Canadian officials are expressing optimism over a pledge by North and South Korea to work toward a formal end to the Korean War by year’s end, but say denuclearization of the peninsula should be the overarching goal of peace talks.
Foreign Affairs Minister Chrystia Freeland, in Washington for expanded talks aimed at reaching a new NAFTA deal, congratulated South Korean President Moon Jae-in for taking steps to engage North Korea to end the decades-long conflict between the two countries.
Freeland cautions, however, that no one should expect a formal end to hostilities between the neighbouring nations to happen quickly, or without difficulties.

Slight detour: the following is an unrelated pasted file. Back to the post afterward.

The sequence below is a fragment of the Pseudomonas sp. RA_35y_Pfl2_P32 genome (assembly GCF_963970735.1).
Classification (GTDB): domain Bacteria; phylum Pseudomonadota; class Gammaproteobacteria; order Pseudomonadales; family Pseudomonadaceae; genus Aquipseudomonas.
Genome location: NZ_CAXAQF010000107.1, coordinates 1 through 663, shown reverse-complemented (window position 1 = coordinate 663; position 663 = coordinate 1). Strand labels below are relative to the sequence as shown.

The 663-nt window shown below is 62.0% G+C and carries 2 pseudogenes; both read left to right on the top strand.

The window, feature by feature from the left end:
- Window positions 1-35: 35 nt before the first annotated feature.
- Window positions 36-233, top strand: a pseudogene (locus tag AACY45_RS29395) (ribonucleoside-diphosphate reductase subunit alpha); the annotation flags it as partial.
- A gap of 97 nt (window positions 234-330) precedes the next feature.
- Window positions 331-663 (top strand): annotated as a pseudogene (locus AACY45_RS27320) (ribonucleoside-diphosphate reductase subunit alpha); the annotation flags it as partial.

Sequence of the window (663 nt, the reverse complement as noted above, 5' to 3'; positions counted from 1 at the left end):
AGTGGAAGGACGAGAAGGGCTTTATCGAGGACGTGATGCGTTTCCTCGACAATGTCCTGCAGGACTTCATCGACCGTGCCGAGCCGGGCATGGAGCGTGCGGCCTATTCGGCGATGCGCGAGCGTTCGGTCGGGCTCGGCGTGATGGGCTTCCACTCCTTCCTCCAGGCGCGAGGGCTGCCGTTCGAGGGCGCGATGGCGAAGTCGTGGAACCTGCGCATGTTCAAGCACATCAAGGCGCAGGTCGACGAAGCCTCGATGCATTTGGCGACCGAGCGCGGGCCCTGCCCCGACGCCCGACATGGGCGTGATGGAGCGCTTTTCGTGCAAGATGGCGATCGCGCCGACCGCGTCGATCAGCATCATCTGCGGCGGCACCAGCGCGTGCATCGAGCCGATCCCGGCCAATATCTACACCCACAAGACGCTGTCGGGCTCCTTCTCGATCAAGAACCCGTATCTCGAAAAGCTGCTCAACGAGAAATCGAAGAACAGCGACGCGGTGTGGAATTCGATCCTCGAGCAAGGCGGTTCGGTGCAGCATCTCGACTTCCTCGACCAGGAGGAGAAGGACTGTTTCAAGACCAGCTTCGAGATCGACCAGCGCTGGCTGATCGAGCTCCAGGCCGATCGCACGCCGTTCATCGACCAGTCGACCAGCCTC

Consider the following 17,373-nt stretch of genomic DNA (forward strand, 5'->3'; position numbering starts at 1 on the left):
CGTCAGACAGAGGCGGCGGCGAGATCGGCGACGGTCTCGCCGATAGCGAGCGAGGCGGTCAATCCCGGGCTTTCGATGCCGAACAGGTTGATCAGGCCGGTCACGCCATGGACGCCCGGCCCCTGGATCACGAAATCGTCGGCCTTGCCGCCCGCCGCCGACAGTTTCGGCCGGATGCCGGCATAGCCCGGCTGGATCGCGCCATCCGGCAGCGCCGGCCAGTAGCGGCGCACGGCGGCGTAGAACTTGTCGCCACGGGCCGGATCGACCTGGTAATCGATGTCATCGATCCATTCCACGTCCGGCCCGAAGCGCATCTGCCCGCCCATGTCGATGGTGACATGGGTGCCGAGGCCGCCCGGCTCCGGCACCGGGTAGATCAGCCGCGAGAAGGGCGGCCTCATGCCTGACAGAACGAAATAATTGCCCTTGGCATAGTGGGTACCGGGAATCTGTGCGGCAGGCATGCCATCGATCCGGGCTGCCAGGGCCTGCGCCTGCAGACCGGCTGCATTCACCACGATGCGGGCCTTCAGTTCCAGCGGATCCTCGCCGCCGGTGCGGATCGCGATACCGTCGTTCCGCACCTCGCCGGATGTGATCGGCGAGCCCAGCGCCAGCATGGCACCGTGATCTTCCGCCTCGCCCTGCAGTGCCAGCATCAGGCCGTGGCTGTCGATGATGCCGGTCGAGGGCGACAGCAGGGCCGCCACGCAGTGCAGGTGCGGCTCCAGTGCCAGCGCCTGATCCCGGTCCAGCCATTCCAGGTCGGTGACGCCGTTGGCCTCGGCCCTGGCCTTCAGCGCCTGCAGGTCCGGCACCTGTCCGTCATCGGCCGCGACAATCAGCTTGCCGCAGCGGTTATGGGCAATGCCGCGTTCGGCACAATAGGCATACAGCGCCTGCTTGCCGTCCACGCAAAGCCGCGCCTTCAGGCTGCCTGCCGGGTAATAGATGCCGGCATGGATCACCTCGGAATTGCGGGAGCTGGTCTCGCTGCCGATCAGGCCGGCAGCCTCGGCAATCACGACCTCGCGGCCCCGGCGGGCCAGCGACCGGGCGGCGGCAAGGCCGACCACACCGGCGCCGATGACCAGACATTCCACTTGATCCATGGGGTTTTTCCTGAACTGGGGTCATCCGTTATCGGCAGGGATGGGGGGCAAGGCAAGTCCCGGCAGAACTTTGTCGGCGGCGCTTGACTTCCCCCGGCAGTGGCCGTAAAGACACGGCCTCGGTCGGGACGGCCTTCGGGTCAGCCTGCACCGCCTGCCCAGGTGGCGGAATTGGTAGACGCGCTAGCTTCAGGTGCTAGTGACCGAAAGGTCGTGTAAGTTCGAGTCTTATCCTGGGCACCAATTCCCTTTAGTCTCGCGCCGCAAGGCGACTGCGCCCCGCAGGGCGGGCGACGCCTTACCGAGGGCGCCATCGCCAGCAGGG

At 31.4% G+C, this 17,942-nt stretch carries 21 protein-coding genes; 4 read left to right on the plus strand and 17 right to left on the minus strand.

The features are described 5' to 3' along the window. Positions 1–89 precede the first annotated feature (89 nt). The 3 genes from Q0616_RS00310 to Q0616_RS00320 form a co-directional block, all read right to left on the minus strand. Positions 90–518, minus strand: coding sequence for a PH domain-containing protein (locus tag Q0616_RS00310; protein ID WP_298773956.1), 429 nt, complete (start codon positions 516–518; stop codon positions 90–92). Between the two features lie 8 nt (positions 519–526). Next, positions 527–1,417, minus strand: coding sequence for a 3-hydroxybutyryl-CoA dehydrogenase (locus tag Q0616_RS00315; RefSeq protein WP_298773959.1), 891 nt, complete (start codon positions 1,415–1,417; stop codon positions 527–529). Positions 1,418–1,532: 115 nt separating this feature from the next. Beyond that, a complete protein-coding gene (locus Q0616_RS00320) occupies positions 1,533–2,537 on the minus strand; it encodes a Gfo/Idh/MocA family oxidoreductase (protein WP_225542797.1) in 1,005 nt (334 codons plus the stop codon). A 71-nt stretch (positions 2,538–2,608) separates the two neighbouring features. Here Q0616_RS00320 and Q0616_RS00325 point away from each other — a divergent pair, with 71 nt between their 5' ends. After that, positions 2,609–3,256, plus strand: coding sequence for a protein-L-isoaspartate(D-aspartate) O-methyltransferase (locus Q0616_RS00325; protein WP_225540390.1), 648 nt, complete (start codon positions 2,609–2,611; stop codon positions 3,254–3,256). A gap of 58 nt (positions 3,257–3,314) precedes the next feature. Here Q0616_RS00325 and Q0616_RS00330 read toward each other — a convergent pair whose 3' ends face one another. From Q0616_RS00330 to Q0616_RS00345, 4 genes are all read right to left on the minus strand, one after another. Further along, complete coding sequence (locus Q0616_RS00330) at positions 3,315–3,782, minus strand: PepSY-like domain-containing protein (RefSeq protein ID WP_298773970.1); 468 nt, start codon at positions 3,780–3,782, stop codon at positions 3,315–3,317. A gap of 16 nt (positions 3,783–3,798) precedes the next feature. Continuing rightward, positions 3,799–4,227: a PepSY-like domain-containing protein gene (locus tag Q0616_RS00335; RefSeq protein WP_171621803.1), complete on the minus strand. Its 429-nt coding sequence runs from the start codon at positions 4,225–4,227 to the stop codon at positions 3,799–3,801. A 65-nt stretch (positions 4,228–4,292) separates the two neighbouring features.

She says Canada, along with the rest of the world, will be watching to ensure North Korea gives up on its nuclear ambitions as part of the peace process.
The North has spent decades building up an atomic arsenal as a deterrent against an invasion either from its southern counterpart or from the United States.
Conservative foreign affairs critic Erin O’Toole says many Canadians, especially those who fought in the Korean conflict, will be watching as the process unfolds, hoping for a lasting peace.
The Canadian Press